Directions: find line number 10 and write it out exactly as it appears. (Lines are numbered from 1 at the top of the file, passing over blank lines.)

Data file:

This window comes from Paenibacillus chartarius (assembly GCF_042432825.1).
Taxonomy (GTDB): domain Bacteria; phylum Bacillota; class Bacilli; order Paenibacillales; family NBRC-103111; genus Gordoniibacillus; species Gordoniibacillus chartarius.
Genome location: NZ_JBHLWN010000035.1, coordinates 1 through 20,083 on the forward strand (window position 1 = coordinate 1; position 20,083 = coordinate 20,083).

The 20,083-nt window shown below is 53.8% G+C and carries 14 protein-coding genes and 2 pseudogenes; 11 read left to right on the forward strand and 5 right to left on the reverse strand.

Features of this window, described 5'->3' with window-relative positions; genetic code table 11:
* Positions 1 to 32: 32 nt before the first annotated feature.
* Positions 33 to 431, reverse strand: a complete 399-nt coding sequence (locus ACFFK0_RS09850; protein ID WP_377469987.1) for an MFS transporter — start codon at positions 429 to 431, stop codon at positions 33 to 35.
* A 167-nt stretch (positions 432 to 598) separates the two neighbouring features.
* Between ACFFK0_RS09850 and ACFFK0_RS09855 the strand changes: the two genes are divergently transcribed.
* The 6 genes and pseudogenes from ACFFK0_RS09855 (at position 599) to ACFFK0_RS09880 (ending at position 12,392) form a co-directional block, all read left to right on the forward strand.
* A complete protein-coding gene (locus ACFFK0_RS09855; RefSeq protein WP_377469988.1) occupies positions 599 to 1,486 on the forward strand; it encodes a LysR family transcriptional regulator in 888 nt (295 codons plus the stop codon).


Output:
* The 6 genes and pseudogenes from ACFFK0_RS09855 (at position 599) to ACFFK0_RS09880 (ending at position 12,392) form a co-directional block, all read left to right on the forward strand.